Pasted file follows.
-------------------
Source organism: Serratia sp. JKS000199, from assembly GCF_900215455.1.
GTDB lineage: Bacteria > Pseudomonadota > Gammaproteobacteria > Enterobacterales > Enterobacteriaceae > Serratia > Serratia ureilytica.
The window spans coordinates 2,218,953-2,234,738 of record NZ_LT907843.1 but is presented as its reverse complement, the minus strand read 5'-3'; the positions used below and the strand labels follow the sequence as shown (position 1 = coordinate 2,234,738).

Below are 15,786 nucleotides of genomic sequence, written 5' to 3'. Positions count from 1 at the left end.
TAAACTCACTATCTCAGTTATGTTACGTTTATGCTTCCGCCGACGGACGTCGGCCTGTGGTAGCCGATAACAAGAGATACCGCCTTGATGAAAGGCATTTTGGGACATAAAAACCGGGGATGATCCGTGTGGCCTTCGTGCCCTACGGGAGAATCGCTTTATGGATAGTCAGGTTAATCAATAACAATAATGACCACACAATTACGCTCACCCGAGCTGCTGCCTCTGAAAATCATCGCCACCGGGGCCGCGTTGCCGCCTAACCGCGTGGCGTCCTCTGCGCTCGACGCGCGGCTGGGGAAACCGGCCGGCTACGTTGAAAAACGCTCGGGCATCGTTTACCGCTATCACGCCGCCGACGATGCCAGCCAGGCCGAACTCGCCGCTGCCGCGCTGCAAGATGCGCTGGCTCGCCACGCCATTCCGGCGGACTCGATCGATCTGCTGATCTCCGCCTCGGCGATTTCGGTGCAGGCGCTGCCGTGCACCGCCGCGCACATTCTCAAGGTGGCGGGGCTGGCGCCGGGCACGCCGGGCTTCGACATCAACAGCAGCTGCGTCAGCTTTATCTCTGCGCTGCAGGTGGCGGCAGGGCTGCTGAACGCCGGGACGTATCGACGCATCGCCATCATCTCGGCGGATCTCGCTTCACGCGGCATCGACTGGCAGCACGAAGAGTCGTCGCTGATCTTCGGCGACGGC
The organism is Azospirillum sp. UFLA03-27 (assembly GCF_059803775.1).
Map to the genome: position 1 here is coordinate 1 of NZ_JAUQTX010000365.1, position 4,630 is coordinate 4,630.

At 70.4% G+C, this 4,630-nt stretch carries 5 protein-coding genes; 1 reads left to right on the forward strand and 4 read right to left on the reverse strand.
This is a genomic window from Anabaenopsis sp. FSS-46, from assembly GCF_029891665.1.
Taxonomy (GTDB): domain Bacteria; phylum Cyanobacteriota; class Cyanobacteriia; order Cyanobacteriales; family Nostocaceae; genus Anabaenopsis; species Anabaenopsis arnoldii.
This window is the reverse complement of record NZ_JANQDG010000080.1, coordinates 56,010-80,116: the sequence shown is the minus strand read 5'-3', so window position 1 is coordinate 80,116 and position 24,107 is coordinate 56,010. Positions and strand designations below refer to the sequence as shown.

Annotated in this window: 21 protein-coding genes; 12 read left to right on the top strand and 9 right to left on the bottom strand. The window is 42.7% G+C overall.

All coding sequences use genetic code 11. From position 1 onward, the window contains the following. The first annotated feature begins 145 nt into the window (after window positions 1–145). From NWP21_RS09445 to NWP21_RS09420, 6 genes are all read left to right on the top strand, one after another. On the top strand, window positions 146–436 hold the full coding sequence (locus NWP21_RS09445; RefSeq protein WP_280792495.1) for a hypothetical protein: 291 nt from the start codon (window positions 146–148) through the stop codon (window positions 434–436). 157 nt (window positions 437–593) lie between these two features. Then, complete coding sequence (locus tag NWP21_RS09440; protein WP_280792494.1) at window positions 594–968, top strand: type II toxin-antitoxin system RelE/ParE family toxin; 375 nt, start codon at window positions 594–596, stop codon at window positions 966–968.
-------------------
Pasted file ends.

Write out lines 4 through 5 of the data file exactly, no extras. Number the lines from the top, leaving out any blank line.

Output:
Below are 15,786 nucleotides of genomic sequence, written 5' to 3'. Positions count from 1 at the left end.
TAAACTCACTATCTCAGTTATGTTACGTTTATGCTTCCGCCGACGGACGTCGGCCTGTGGTAGCCGATAACAAGAGATACCGCCTTGATGAAAGGCATTTTGGGACATAAAAACCGGGGATGATCCGTGTGGCCTTCGTGCCCTACGGGAGAATCGCTTTATGGATAGTCAGGTTAATCAATAACAATAATGACCACACAATTACGCTCACCCGAGCTGCTGCCTCTGAAAATCATCGCCACCGGGGCCGCGTTGCCGCCTAACCGCGTGGCGTCCTCTGCGCTCGACGCGCGGCTGGGGAAACCGGCCGGCTACGTTGAAAAACGCTCGGGCATCGTTTACCGCTATCACGCCGCCGACGATGCCAGCCAGGCCGAACTCGCCGCTGCCGCGCTGCAAGATGCGCTGGCTCGCCACGCCATTCCGGCGGACTCGATCGATCTGCTGATCTCCGCCTCGGCGATTTCGGTGCAGGCGCTGCCGTGCACCGCCGCGCACATTCTCAAGGTGGCGGGGCTGGCGCCGGGCACGCCGGGCTTCGACATCAACAGCAGCTGCGTCAGCTTTATCTCTGCGCTGCAGGTGGCGGCAGGGCTGCTGAACGCCGGGACGTATCGACGCATCGCCATCATCTCGGCGGATCTCGCTTCACGCGGCATCGACTGGCAGCACGAAGAGTCGTCGCTGATCTTCGGCGACGGC